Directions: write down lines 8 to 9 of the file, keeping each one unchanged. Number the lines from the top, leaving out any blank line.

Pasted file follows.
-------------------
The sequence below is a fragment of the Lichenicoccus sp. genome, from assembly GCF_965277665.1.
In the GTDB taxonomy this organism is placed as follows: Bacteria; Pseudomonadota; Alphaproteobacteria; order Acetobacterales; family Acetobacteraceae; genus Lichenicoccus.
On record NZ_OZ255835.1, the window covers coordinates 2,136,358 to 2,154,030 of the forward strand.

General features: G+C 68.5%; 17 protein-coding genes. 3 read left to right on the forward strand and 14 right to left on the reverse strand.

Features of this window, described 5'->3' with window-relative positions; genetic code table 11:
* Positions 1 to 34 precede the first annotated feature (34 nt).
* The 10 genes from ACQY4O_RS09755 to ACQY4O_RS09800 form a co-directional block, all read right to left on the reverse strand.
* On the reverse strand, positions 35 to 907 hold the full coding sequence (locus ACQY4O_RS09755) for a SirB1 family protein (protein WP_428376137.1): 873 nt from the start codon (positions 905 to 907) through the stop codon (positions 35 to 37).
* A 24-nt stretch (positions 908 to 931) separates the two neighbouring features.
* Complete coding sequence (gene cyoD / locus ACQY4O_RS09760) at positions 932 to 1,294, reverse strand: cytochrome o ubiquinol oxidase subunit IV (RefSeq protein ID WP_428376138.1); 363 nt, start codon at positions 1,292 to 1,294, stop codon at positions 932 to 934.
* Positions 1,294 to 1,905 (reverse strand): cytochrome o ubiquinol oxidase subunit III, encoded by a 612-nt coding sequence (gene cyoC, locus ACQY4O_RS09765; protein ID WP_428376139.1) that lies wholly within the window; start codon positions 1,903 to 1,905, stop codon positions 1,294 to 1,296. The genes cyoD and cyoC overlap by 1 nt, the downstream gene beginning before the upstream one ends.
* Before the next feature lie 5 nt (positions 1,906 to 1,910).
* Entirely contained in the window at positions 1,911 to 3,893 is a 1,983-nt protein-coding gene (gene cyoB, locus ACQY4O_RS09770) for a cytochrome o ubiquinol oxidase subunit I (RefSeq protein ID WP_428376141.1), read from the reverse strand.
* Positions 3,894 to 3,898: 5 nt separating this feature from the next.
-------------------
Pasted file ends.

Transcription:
* On the reverse strand, positions 35 to 907 hold the full coding sequence (locus ACQY4O_RS09755) for a SirB1 family protein (protein WP_428376137.1): 873 nt from the start codon (positions 905 to 907) through the stop codon (positions 35 to 37).
* A 24-nt stretch (positions 908 to 931) separates the two neighbouring features.